A new storm was looming as Washington state shivered in the aftermath of wind and snow that caused traffic nightmares in much of Western Washington and was linked to two deaths.

The storm, expected to arrive Wednesday night, threatened another round of automotive nightmares and power outages with as much as a foot of snow before being followed by warmer temperatures and possibly a new one-month rainfall record in Seattle.

Overnight temperatures plunged into the low 20s in Western Washington and the single digits in some areas east of the Cascades.

Winter storm warnings were issued for much of the state into Thursday with the heaviest snow in the Cascade Range. One to six inches was predicted for the central Puget Sound area, including Seattle, with the greatest accumulation around Hood Canal before the snow changes to rain Thursday morning.

Freezing rain was predicted through the Columbia River gorge, including Vancouver, Wash., and neighboring Portland, Ore.

With warmer temperatures, the National Weather Service also issued a flood watch for the combined effects of rain and melting snow in Whatcom County, just south of the Canadian border between Seattle and Vancouver, British Columbia.

Additional precipitation also could break the one-month record for precipitation in Seattle, 15.33 inches set in December 1933 when the official reporting station was at the old downtown Federal Building. As of early Wednesday the weather service had recorded 15.26 inches at Seattle-Tacoma International Airport.

On Tuesday two 16-year-old boys were found dead in a garage east of Port Angeles, apparently the victims of carbon monoxide poisoning.

They apparently had been trying to refuel a portable generator to supply electricity for the adjacent home, which lost power after a snowstorm Sunday, said Jim Borte, a spokesman for the Clallam County sheriff's office.

One to 3 inches of snow fell in Seattle, much of it during the Monday evening rush-hour, and as much as 5 or 6 inches in the surrounding suburbs. Hundreds of thousands of students got a snow holiday the next day and for some, including those in Seattle, schools remained closed on Wednesday.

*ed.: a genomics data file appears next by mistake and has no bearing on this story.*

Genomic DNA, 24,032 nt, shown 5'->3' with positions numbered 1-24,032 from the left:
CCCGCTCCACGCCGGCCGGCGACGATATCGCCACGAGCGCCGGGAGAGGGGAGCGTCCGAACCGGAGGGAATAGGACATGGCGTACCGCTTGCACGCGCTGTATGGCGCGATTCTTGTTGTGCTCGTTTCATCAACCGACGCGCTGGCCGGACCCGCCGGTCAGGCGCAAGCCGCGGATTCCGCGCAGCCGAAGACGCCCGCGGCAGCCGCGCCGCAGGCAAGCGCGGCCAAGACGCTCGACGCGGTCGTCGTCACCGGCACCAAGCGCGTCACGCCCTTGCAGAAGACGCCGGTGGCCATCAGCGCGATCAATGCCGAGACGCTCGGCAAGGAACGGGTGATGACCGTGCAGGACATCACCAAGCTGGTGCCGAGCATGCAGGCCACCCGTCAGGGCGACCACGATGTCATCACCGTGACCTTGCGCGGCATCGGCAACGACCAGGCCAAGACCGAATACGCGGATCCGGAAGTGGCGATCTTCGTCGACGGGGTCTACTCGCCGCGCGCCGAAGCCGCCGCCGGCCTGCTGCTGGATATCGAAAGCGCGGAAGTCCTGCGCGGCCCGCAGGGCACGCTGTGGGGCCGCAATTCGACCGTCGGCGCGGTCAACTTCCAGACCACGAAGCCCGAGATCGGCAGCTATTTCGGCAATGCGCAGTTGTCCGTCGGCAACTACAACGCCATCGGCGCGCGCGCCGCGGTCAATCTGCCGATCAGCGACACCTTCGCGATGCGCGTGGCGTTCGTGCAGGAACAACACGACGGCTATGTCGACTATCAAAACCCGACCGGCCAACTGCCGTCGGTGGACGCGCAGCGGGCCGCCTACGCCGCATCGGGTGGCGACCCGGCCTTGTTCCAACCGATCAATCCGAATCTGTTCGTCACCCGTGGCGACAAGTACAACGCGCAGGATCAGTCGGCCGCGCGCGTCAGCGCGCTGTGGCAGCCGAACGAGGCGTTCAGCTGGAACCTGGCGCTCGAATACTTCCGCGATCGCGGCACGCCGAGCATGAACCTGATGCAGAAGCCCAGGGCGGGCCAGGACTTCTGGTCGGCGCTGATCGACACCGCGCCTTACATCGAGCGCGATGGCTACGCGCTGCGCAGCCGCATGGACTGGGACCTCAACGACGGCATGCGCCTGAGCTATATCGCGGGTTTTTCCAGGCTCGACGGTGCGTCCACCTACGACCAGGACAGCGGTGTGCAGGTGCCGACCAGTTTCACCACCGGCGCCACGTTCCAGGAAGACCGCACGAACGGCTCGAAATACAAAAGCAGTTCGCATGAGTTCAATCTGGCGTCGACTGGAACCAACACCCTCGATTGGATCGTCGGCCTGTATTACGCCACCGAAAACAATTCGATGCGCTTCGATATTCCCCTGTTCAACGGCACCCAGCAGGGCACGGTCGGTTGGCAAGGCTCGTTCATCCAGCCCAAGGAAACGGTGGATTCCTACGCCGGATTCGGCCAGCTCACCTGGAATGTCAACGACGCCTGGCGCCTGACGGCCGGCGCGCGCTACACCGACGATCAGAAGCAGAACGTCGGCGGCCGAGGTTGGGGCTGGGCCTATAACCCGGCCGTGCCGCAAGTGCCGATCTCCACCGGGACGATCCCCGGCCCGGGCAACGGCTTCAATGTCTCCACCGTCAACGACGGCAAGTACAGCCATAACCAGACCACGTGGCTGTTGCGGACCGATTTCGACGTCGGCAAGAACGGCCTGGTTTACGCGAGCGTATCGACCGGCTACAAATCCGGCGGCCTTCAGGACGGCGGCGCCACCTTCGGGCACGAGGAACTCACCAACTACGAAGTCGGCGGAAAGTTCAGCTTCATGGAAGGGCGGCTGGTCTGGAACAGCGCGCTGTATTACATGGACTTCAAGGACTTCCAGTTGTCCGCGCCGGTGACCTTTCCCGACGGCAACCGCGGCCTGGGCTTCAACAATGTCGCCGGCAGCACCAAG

A 60-year-old man who got out of his car following a Monday night crash on State Route 509 south of Seattle lost his legs after being hit by another vehicle that lost control, State Patrol Trooper Jeff Merrill said.

Thousands of others were stuck on virtually gridlocked streets and highways for hours Monday night. Some football fans reported spending eight hours or more getting home the Seattle Seahawks game, while others abandoned their cars on the freeways in frustration.

Jennifer Pack, 33, a loan officer at Seattle Credit Union Center who lives in the northern suburb of Kenmore, said she left work Monday evening for what is, on good days, a 45-minute drive and didn't get home until noon Tuesday.

"It took me 3 1/2 hours to go 10 miles and I didn't even get home," Pack said. "I checked into a hotel. There were buses stranded on the side of the road, a lot of pickup trucks with rear-wheel drive that weren't going anywhere, just spinning their wheels.

"I got to the hotel and they were letting people stay in the lobby and in the dining room where they usually have the continental breakfast."

The State Patrol reported 287 collisions and 166 disabled vehicles on interstate, federal and state highways in Pierce, Thurston and Lewis counties, south of Seattle, from the middle of Monday night to noon Tuesday. In King County, where Seattle is, the State Patrol received 653 calls for assistance, including 242 crashes, most of them fender-benders. In Snohomish, Skagit, Whatcom and Island counties there were 580 collisions Sunday and Monday, Trooper Keith Leary said.

State Transportation Secretary Doug MacDonald said the snow surprised his staff by falling in lower elevations than expected.

"We put the deicer down in the elevations over 500 feet and took a 'wait-and-see' in the other areas," he said. "That seemed a rational decision...

"The consequence was, the heaviest snowfall fell in places where we hadn't expected it to be and it fell at the worst possible time."